We look around us in the world – and I look into my own heart – and see the dedication and the hard work that goes into earning money and acquiring more and more stuff. Continually bombarded with advertisements, targeted increasingly intelligently, it is hard to resist the lure of money. It is hard to break the addiction, hard to go against the flow, hard to practise Jesus’ teaching on money – of which we’ve read quite a lot by this late stage in Matthew’s gospel, and which runs counter to common sense.
The third slave in the story did right in not adding to the evil done by his master. But he missed a big trick. While it is surely wrong to take part in immoral, dehumanising economic systems, it is also wrong to bury both your head and your purse in the ground and do nothing. The challenge for this slave was to think creatively about how he could have put his talent of capital to work for good in the world. He needed to think of ways in which that money could have been invested to improve people’s lives, for example, paying off the debt of a bonded labourer and setting them free to farm their own land again. The slave had an opportunity to use a huge amount of money to do some good and he blew it because he was afraid of his master and his fear robbed him of his ability to think outside his master’s box. His fears came true anyway, as at the end of the story we see him cast into the outer darkness to weep and gnash his teeth, having first seen his wasted buried treasure given to the ten-talent slave, according to the way of the world where money follows money and those who have will gain more, but from those who have nothing, even what little they have will be taken away from them (v.29).
If you don’t like the end of the story, what are you going to do about it? What are you going to do about it in a world where the rich get richer through steady, systematic theft from the poor; in a world where the rich and powerful trample the poor into the dust; in a world where the plan of the rich to grow richer consists of digging and drilling holes in the ground, not to bury treasure but to take out the treasure and burn it? If you feel for the cast-out, weeping, tooth-gnashing slave, what are you going to do about it in a world where hope is placed in holes in the earth and the earth is laid waste in a carbon-fuelled growth fest and the poor have to live on the waste dump or try to scratch a living from the scorched earth or run from the floods? What are you going to do about it when, in all honesty, you – and I – are on the side of the harsh, greedy master?
We have to switch sides, somehow. We have to break our addiction to possessing stuff and gratifying our consumer desires. We have to change what we desire. We have to change. Foundationally, we have to be changed through identification with what Jesus is about to go through – not a big power-filled showdown with the Empire but being executed on a cross, then raised to new life three days later. Jesus, cast into the outer darkness, chose solidarity with those like the third slave in the story: all who are down-trodden, outcast, broken. So, from that foundation of being changed through death and resurrection, we consolidate that deeper change through breaking old habits of death and we do this by choosing to weep and gnash our teeth in the darkness with those who have been cast out: to choose solidarity with the poor of the earth. While we have money, we can be true to the teaching of Jesus, in this story and elsewhere more explicitly, by not hoarding money but investing it in the Kingdom of God and living by Kingdom values like generosity, hospitality, love and grace. Rather than bury our resources in the ground (/vaults/equities/profit-making schemes), instead we can plant them like seeds that will sprout and grow and bear much fruit in lives changed for the better – release for the captives, freedom for the oppressed, good news for the poor.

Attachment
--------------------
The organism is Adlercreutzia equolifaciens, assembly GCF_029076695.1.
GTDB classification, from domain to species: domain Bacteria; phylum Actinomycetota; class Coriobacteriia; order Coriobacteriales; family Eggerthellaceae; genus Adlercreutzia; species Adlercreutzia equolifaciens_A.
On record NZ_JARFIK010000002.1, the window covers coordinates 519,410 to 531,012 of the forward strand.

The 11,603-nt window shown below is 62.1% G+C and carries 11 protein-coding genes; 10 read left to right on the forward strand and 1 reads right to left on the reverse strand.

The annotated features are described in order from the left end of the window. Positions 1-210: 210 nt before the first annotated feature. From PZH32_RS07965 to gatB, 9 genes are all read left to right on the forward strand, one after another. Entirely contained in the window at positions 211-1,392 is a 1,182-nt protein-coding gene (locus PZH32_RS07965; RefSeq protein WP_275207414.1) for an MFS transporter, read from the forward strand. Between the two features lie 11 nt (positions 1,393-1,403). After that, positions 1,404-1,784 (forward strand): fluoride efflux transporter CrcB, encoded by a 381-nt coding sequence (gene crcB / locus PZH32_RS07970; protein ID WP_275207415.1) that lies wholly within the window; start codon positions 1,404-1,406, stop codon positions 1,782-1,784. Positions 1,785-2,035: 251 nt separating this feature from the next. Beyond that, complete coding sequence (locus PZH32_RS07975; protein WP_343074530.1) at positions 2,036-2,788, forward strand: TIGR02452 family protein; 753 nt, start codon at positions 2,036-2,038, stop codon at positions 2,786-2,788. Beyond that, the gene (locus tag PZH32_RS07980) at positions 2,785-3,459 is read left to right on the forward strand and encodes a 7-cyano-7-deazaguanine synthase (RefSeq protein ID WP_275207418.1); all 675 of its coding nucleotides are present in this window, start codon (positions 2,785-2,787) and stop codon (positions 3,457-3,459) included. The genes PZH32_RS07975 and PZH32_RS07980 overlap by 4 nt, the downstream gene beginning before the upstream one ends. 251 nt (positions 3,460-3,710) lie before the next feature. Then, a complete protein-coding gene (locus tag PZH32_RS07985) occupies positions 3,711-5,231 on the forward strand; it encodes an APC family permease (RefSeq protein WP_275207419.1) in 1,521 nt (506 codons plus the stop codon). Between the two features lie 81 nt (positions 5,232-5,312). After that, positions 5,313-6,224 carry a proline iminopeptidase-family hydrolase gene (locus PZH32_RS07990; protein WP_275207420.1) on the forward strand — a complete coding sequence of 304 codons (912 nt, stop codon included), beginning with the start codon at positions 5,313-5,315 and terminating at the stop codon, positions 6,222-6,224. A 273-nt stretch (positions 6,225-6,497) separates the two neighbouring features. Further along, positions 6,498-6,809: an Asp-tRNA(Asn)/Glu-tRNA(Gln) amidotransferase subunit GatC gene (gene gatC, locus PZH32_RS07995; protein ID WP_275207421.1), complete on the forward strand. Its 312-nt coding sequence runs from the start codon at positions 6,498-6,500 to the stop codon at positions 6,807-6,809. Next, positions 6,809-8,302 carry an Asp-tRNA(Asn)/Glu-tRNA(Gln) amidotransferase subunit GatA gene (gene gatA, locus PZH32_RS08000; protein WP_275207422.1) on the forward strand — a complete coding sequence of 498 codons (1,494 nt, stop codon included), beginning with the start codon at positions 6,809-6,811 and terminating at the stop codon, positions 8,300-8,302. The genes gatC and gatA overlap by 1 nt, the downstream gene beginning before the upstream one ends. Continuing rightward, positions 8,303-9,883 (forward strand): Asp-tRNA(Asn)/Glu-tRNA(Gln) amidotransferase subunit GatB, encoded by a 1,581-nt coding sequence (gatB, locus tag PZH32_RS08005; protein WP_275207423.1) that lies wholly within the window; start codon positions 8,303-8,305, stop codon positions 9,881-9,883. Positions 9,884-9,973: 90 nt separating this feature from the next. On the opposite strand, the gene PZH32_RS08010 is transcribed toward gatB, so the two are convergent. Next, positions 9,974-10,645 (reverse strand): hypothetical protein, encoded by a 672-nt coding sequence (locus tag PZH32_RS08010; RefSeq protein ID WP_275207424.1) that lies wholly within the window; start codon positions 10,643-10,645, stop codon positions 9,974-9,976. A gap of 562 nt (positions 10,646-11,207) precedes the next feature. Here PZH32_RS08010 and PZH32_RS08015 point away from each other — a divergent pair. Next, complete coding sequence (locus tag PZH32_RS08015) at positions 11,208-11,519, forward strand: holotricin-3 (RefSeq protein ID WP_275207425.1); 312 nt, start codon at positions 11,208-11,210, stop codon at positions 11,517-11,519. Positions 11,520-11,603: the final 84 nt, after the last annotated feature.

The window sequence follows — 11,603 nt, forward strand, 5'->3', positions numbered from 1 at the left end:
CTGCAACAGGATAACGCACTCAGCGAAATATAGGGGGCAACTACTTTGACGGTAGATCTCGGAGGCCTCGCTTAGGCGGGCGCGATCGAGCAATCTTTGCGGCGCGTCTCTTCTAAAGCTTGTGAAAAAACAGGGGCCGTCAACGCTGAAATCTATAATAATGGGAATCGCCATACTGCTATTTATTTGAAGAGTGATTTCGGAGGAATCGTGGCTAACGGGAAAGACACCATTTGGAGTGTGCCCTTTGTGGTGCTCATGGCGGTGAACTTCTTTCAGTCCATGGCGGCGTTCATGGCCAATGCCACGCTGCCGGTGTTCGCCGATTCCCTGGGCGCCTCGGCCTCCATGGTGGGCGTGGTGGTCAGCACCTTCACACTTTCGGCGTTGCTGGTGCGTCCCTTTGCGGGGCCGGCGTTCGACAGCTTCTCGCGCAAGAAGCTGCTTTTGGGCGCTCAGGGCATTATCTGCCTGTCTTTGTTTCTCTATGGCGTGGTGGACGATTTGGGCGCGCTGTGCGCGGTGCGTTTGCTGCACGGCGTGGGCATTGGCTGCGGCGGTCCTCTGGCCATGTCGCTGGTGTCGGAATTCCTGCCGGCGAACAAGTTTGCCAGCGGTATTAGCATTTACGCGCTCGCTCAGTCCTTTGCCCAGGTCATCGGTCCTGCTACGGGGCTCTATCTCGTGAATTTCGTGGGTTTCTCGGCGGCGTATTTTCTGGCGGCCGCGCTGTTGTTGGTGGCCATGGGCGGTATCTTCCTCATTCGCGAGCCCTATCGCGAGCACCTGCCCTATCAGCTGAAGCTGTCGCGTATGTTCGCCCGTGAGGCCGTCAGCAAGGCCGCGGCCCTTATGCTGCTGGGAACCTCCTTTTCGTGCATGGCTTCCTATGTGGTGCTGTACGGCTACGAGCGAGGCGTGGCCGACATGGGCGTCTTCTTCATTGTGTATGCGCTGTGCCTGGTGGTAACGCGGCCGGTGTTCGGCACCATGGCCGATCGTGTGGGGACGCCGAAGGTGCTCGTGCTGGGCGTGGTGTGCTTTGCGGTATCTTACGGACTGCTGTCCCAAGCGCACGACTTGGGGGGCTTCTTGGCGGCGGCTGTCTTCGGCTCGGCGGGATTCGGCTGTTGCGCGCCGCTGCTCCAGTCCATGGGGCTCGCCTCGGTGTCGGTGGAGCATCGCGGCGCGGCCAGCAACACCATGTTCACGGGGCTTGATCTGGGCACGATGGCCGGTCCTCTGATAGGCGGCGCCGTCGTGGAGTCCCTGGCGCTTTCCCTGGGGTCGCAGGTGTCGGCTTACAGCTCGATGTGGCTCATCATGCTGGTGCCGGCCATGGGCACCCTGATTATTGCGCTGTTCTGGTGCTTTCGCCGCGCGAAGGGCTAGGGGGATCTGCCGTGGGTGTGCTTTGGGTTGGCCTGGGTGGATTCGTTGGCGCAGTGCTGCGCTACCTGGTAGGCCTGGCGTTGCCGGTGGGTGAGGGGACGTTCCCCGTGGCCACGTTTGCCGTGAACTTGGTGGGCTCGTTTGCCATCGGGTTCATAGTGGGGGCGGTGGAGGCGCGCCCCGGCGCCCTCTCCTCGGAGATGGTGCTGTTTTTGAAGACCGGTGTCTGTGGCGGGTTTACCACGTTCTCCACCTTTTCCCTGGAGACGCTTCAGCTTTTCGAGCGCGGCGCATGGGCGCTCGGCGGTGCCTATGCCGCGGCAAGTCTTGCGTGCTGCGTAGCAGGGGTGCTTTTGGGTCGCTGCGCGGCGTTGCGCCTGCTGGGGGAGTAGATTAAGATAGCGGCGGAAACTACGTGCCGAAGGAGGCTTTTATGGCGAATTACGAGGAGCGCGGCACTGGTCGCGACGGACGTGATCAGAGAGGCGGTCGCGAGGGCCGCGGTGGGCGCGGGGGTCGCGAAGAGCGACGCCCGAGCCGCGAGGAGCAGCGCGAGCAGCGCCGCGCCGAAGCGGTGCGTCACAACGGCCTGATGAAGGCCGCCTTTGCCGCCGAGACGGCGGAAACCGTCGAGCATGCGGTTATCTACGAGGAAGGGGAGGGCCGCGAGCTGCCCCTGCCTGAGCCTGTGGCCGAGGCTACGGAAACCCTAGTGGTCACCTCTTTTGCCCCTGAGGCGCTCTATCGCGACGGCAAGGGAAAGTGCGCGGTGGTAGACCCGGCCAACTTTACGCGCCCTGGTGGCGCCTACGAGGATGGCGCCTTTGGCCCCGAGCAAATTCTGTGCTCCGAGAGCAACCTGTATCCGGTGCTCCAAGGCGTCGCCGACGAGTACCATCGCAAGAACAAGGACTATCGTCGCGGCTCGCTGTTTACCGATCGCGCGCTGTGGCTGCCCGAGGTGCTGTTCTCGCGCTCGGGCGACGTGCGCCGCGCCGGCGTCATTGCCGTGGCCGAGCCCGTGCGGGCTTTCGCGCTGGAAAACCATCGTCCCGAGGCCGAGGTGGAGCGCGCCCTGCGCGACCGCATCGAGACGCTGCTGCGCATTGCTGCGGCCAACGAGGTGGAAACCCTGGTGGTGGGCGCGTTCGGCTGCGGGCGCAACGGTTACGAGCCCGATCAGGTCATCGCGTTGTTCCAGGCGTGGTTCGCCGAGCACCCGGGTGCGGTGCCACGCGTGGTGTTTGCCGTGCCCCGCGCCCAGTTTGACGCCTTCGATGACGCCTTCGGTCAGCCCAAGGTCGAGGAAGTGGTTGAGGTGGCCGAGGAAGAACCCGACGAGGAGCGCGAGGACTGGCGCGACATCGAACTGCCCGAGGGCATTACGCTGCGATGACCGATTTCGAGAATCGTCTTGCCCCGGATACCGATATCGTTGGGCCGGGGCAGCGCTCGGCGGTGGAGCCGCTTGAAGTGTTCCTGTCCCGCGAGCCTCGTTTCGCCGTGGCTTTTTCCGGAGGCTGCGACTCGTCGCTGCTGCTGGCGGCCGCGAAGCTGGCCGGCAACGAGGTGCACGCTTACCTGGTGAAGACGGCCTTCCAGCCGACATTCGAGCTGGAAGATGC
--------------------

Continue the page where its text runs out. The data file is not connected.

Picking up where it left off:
I think our attitude to money is the most basic test of our attitude to God. Jesus was clear that you cannot serve both (Matthew 6.24). In his conversation with a rich man, Jesus told him that his wealth was what was keeping him from eternal life (Matthew 19.16-30). One of the first things Jesus said publicly was ‘Do not store up for yourselves treasures on earth, where moth and rust consume and where thieves break in and steal; but store up for yourselves treasures in heaven… For where your treasure is, there your heart will be also.’ (Matthew 6.19-21). We can learn from all four characters in the story of the talents and resolve not to emulate any of them, but instead try to follow the story-teller, and invest our resources for his sake towards the world becoming the way God wants it to be – a world where all life flourishes in peace. As Jesus said in his last story: ‘Just as you did it for the least of my brothers and sisters, you did it for me.’ (Matthew 25.40)